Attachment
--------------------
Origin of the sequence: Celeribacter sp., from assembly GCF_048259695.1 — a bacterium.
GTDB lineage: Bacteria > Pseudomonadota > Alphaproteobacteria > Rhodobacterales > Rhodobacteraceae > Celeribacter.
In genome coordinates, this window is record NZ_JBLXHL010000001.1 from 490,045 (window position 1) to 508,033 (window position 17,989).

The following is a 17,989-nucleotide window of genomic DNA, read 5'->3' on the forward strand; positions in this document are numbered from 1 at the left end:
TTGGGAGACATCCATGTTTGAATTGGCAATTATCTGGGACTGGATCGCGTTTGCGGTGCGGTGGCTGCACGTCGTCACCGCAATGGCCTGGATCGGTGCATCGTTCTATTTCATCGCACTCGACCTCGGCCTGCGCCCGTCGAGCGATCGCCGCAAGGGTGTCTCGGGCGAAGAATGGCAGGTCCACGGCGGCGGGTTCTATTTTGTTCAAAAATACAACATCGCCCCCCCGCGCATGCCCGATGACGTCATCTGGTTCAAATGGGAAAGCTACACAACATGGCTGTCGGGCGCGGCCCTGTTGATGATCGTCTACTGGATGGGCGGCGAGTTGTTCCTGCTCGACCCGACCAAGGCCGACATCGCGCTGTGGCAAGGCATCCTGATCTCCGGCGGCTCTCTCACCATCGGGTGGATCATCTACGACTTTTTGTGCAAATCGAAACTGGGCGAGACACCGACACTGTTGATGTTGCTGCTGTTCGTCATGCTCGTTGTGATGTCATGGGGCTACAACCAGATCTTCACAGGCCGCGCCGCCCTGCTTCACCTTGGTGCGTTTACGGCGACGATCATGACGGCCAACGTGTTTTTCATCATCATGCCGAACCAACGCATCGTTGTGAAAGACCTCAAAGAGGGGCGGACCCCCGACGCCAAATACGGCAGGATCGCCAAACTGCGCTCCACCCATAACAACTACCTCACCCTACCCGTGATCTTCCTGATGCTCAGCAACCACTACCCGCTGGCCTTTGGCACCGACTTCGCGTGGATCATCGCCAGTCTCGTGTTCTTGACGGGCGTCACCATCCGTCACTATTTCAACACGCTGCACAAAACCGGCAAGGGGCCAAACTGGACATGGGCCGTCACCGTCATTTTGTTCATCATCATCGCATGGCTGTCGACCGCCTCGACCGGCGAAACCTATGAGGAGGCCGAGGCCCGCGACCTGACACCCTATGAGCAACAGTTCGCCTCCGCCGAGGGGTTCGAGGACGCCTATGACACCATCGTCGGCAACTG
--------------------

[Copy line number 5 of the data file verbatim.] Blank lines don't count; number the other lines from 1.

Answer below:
TTGGGAGACATCCATGTTTGAATTGGCAATTATCTGGGACTGGATCGCGTTTGCGGTGCGGTGGCTGCACGTCGTCACCGCAATGGCCTGGATCGGTGCATCGTTCTATTTCATCGCACTCGACCTCGGCCTGCGCCCGTCGAGCGATCGCCGCAAGGGTGTCTCGGGCGAAGAATGGCAGGTCCACGGCGGCGGGTTCTATTTTGTTCAAAAATACAACATCGCCCCCCCGCGCATGCCCGATGACGTCATCTGGTTCAAATGGGAAAGCTACACAACATGGCTGTCGGGCGCGGCCCTGTTGATGATCGTCTACTGGATGGGCGGCGAGTTGTTCCTGCTCGACCCGACCAAGGCCGACATCGCGCTGTGGCAAGGCATCCTGATCTCCGGCGGCTCTCTCACCATCGGGTGGATCATCTACGACTTTTTGTGCAAATCGAAACTGGGCGAGACACCGACACTGTTGATGTTGCTGCTGTTCGTCATGCTCGTTGTGATGTCATGGGGCTACAACCAGATCTTCACAGGCCGCGCCGCCCTGCTTCACCTTGGTGCGTTTACGGCGACGATCATGACGGCCAACGTGTTTTTCATCATCATGCCGAACCAACGCATCGTTGTGAAAGACCTCAAAGAGGGGCGGACCCCCGACGCCAAATACGGCAGGATCGCCAAACTGCGCTCCACCCATAACAACTACCTCACCCTACCCGTGATCTTCCTGATGCTCAGCAACCACTACCCGCTGGCCTTTGGCACCGACTTCGCGTGGATCATCGCCAGTCTCGTGTTCTTGACGGGCGTCACCATCCGTCACTATTTCAACACGCTGCACAAAACCGGCAAGGGGCCAAACTGGACATGGGCCGTCACCGTCATTTTGTTCATCATCATCGCATGGCTGTCGACCGCCTCGACCGGCGAAACCTATGAGGAGGCCGAGGCCCGCGACCTGACACCCTATGAGCAACAGTTCGCCTCCGCCGAGGGGTTCGAGGACGCCTATGACACCATCGTCGGCAACTG